• You won’t have to tune your guitar as often with thick strings. They hold their intonation much longer, so you’ll rarely have to worry about tuning before your practice sessions. Furthermore, thick strings don’t stretch as much because they’re more durable. You can rely on the first tuning session for a few weeks in most cases.

While thick strings offer plenty of advantages, they’re not always the best choice. It’s up to you to test thin, thick, and medium strings to know which are the right choice for your instrument. Below, we’ll break down how your guitar string’s thickness affects the ease of play.

Are Thicker Guitar Strings Easier to Play?

Thicker guitar strings aren’t easier to play because they require more tension and pressure. However, they’re worth mastering because they produce more volume. Beginners can choose any string gauge since the difference isn’t too big once you get used to the process. However, it’s a good idea to decide which gauge you want early on.

Gear Aficionado states you can change your guitar’s tuning to make any gauge string easier to play. If you prefer a specific gauge but want lighter strings, choose a higher key to tune into. If you don’t mind the gauge, but want to play in a higher key, get a capo to clip onto the desired fret of your guitar.

It’s worth noting that most guitars come with medium strings out of the box. If you want to alter their sound or ease of play, you can increase or decrease the gauge. However, medium strings are great for those who don’t mind a bit of extra effort for high-quality sound, bending, and chord transitions.

What Happens If You Put Thinner Strings on Your Guitar?

If you put thinner strings on your guitar, it’ll be a bit quieter and easier to play. However, you won’t get as much bass from the low E string. Nevertheless, the low E string will always provide a much deeper tone than the high E string, regardless of the set’s gauge. The strings should get thicker as you go from the bottom up.

thinner strings on your guitar

Review this list to know the five things that happen with thinner strings:

  1. Your guitar will be easier to fingerpick and strum. Thin strings compress easier, making them a bit better for people who have a hard time with bar chords. They can also be better if you don’t have callouses developed on your fingers since they don’t require nearly as much pressure.
  2. You can expect a bit less volume from the strings. Thin strings produce smaller vibrations, thus reducing the sound amplified by the sound hole. Furthermore, they don’t resonate as long. These two facts combine to make them the optimal choice for people who don’t want to disturb their neighbors, roommates, and so on.
  3. You won’t hear as much bass from the low E string compared with higher gauges. The higher the gauge, the more bass you’ll hear from the bound strings. The increased binding on each of the lower strings with high-gauge sets also increases the volume, bass, and resonance while strumming.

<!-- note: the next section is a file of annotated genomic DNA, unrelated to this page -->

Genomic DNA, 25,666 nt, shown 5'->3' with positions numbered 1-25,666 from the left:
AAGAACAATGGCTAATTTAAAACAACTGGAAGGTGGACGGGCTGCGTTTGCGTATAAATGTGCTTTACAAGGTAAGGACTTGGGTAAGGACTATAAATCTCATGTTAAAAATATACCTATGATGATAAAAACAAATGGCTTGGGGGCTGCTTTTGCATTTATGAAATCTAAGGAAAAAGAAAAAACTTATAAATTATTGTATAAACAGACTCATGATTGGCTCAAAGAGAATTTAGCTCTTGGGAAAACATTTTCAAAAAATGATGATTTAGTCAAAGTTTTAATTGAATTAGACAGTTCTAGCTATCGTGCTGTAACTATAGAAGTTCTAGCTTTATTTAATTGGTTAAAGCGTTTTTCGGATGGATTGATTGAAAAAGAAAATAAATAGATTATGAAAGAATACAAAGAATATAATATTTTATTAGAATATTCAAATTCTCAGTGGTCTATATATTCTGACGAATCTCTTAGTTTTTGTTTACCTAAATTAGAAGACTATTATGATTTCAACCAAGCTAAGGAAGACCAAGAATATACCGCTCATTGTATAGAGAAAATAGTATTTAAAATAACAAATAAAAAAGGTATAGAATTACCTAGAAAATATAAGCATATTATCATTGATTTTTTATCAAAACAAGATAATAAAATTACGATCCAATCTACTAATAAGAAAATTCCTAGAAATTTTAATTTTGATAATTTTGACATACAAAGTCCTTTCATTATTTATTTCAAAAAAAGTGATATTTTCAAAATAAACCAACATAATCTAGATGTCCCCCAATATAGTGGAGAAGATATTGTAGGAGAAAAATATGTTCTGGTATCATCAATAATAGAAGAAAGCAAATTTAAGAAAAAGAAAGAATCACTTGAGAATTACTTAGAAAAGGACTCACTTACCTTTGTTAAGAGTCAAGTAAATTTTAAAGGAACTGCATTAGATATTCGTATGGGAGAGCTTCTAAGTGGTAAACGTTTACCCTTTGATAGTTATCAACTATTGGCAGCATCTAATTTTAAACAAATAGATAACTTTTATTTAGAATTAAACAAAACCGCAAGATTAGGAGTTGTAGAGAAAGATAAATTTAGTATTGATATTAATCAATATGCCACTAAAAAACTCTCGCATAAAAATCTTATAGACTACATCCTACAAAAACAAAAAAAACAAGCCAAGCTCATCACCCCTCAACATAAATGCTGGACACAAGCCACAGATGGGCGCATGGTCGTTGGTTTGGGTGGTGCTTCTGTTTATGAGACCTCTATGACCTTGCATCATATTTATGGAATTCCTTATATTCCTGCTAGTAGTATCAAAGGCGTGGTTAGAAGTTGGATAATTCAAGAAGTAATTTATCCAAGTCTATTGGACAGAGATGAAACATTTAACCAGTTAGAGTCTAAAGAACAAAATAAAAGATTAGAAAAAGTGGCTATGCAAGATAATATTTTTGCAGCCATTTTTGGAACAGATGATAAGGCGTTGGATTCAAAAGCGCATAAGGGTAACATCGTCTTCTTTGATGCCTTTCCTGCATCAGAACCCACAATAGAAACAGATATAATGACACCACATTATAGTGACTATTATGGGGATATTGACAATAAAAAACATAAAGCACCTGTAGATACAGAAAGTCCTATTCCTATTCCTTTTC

4. There’s a chance you’ll have to tune your guitar strings more often. Thin strings stretch a lot more than thick strings. This means you’ll probably have to make minor adjustments every now and then. However, it doesn’t hurt to tune your guitar every time you practice, regardless of the string’s thickness.
  5. You’ll be able to bend the strings a bit easier and quicker. Thin strings, also known as light strings, are better for people who bend them. This means people who prefer adjusting the pitch of a chord (such as playing bluegrass solos) would be better off with light or medium-light strings.

How Thick Should Your Guitar Strings Be?

Your guitar strings should be between 0.08” to 0.014” on the high E string. The low E string is usually much bigger, as it can get over 0.05”. However, you can base your string’s gauge on the high E string since most brands sell their strings based on the highest string. The thicker the strings, the louder the volume will be.

Rather than working about each string’s thickness, base your decision on the high E string. Those who prefer fingerpicking and easier fretting should stick to strings between 0.08” to 0.010”, whereas those who want more warmth and volume should try strings between 0.012” to 0.014”. If you enjoy both playstyles, opt for strings between 0.09” to 0.012”.

All guitar strings are labeled with numbers or colors to help you know which order they go. Make sure the thickest string is at the low E, and the thinnest string is at the low E. the strings will gradually get thinner, so follow their dimension if you need additional assistance.

What Gauge Strings Do Most Guitarists Use?

Most guitarists use a 9-gauge set, which refers to the high E string’s 0.09” measurement. The low E is typically 0.042”. Every string in between will gradually increase in size, but you don’t have to worry about their dimensions if you stick with a set. Never mix and match guitar string gauges if you want a uniform sound.

guitarists use a 9gauge set